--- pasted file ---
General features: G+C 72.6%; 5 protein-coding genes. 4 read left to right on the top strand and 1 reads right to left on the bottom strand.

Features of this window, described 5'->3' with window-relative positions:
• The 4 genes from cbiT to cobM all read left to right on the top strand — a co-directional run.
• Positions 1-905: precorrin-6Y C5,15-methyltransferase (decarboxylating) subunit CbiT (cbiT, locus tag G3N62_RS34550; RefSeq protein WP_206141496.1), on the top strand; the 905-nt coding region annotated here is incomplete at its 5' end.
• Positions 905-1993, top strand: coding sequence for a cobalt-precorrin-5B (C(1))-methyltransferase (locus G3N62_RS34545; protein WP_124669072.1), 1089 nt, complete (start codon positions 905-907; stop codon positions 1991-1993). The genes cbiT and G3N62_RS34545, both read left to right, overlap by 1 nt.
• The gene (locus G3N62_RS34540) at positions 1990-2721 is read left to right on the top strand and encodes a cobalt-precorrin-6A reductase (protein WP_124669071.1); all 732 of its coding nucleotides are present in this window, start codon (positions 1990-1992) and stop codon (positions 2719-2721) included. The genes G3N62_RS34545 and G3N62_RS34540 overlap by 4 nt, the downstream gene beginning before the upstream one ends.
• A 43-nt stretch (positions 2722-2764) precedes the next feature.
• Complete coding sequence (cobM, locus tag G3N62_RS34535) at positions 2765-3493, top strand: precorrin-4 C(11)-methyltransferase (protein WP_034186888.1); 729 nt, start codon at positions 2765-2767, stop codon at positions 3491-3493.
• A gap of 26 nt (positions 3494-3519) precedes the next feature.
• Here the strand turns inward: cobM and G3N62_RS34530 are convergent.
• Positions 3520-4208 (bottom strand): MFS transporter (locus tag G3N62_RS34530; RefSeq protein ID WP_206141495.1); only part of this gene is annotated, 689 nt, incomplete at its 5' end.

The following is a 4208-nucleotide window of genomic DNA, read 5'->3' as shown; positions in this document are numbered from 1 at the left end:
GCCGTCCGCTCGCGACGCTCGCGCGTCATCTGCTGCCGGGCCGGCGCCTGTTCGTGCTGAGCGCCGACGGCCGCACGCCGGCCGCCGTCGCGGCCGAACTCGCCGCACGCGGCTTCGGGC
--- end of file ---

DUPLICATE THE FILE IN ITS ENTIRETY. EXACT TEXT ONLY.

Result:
General features: G+C 72.6%; 5 protein-coding genes. 4 read left to right on the top strand and 1 reads right to left on the bottom strand.

Features of this window, described 5'->3' with window-relative positions:
• The 4 genes from cbiT to cobM all read left to right on the top strand — a co-directional run.
• Positions 1-905: precorrin-6Y C5,15-methyltransferase (decarboxylating) subunit CbiT (cbiT, locus tag G3N62_RS34550; RefSeq protein WP_206141496.1), on the top strand; the 905-nt coding region annotated here is incomplete at its 5' end.
• Positions 905-1993, top strand: coding sequence for a cobalt-precorrin-5B (C(1))-methyltransferase (locus G3N62_RS34545; protein WP_124669072.1), 1089 nt, complete (start codon positions 905-907; stop codon positions 1991-1993). The genes cbiT and G3N62_RS34545, both read left to right, overlap by 1 nt.
• The gene (locus G3N62_RS34540) at positions 1990-2721 is read left to right on the top strand and encodes a cobalt-precorrin-6A reductase (protein WP_124669071.1); all 732 of its coding nucleotides are present in this window, start codon (positions 1990-1992) and stop codon (positions 2719-2721) included. The genes G3N62_RS34545 and G3N62_RS34540 overlap by 4 nt, the downstream gene beginning before the upstream one ends.
• A 43-nt stretch (positions 2722-2764) precedes the next feature.
• Complete coding sequence (cobM, locus tag G3N62_RS34535) at positions 2765-3493, top strand: precorrin-4 C(11)-methyltransferase (protein WP_034186888.1); 729 nt, start codon at positions 2765-2767, stop codon at positions 3491-3493.
• A gap of 26 nt (positions 3494-3519) precedes the next feature.
• Here the strand turns inward: cobM and G3N62_RS34530 are convergent.
• Positions 3520-4208 (bottom strand): MFS transporter (locus tag G3N62_RS34530; RefSeq protein ID WP_206141495.1); only part of this gene is annotated, 689 nt, incomplete at its 5' end.

The following is a 4208-nucleotide window of genomic DNA, read 5'->3' as shown; positions in this document are numbered from 1 at the left end:
GCCGTCCGCTCGCGACGCTCGCGCGTCATCTGCTGCCGGGCCGGCGCCTGTTCGTGCTGAGCGCCGACGGCCGCACGCCGGCCGCCGTCGCGGCCGAACTCGCCGCACGCGGCTTCGGGC